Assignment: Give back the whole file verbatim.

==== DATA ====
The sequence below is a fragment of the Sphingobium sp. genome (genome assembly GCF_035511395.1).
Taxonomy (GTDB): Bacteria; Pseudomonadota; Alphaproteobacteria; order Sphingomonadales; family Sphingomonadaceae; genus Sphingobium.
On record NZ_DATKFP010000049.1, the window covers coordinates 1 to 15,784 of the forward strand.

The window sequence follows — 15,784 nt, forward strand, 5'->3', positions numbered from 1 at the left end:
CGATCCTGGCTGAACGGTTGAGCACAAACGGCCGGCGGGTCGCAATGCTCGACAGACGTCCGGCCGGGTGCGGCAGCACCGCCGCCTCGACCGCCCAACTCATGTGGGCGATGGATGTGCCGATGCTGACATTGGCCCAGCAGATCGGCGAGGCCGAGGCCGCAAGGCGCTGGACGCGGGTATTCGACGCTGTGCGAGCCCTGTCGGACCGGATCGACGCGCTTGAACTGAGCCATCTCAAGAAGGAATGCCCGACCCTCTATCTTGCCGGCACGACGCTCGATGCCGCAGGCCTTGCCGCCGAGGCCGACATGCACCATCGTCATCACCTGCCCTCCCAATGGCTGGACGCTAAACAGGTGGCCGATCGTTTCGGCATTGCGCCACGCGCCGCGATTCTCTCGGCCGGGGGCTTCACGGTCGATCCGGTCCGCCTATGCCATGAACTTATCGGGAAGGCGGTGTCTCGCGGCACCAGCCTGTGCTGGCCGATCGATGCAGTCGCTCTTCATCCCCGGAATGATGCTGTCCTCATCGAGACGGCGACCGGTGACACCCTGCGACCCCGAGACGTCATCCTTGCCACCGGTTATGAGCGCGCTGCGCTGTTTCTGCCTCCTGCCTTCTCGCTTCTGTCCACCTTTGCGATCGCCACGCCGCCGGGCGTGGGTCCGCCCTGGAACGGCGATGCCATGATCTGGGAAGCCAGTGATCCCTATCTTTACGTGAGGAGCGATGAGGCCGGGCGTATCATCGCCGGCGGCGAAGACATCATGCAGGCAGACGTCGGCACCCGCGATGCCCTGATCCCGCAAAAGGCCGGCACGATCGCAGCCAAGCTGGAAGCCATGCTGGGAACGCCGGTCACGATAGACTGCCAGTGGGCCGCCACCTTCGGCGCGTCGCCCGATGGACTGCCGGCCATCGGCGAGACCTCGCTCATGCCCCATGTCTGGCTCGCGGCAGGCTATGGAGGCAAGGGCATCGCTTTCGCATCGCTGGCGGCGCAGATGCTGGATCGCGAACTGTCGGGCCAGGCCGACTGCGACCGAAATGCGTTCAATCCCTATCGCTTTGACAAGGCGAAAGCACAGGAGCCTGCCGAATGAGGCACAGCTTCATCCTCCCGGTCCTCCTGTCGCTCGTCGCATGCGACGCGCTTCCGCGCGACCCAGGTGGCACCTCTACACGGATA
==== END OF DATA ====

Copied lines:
The sequence below is a fragment of the Sphingobium sp. genome (genome assembly GCF_035511395.1).
Taxonomy (GTDB): Bacteria; Pseudomonadota; Alphaproteobacteria; order Sphingomonadales; family Sphingomonadaceae; genus Sphingobium.
On record NZ_DATKFP010000049.1, the window covers coordinates 1 to 15,784 of the forward strand.

The window sequence follows — 15,784 nt, forward strand, 5'->3', positions numbered from 1 at the left end:
CGATCCTGGCTGAACGGTTGAGCACAAACGGCCGGCGGGTCGCAATGCTCGACAGACGTCCGGCCGGGTGCGGCAGCACCGCCGCCTCGACCGCCCAACTCATGTGGGCGATGGATGTGCCGATGCTGACATTGGCCCAGCAGATCGGCGAGGCCGAGGCCGCAAGGCGCTGGACGCGGGTATTCGACGCTGTGCGAGCCCTGTCGGACCGGATCGACGCGCTTGAACTGAGCCATCTCAAGAAGGAATGCCCGACCCTCTATCTTGCCGGCACGACGCTCGATGCCGCAGGCCTTGCCGCCGAGGCCGACATGCACCATCGTCATCACCTGCCCTCCCAATGGCTGGACGCTAAACAGGTGGCCGATCGTTTCGGCATTGCGCCACGCGCCGCGATTCTCTCGGCCGGGGGCTTCACGGTCGATCCGGTCCGCCTATGCCATGAACTTATCGGGAAGGCGGTGTCTCGCGGCACCAGCCTGTGCTGGCCGATCGATGCAGTCGCTCTTCATCCCCGGAATGATGCTGTCCTCATCGAGACGGCGACCGGTGACACCCTGCGACCCCGAGACGTCATCCTTGCCACCGGTTATGAGCGCGCTGCGCTGTTTCTGCCTCCTGCCTTCTCGCTTCTGTCCACCTTTGCGATCGCCACGCCGCCGGGCGTGGGTCCGCCCTGGAACGGCGATGCCATGATCTGGGAAGCCAGTGATCCCTATCTTTACGTGAGGAGCGATGAGGCCGGGCGTATCATCGCCGGCGGCGAAGACATCATGCAGGCAGACGTCGGCACCCGCGATGCCCTGATCCCGCAAAAGGCCGGCACGATCGCAGCCAAGCTGGAAGCCATGCTGGGAACGCCGGTCACGATAGACTGCCAGTGGGCCGCCACCTTCGGCGCGTCGCCCGATGGACTGCCGGCCATCGGCGAGACCTCGCTCATGCCCCATGTCTGGCTCGCGGCAGGCTATGGAGGCAAGGGCATCGCTTTCGCATCGCTGGCGGCGCAGATGCTGGATCGCGAACTGTCGGGCCAGGCCGACTGCGACCGAAATGCGTTCAATCCCTATCGCTTTGACAAGGCGAAAGCACAGGAGCCTGCCGAATGAGGCACAGCTTCATCCTCCCGGTCCTCCTGTCGCTCGTCGCATGCGACGCGCTTCCGCGCGACCCAGGTGGCACCTCTACACGGATA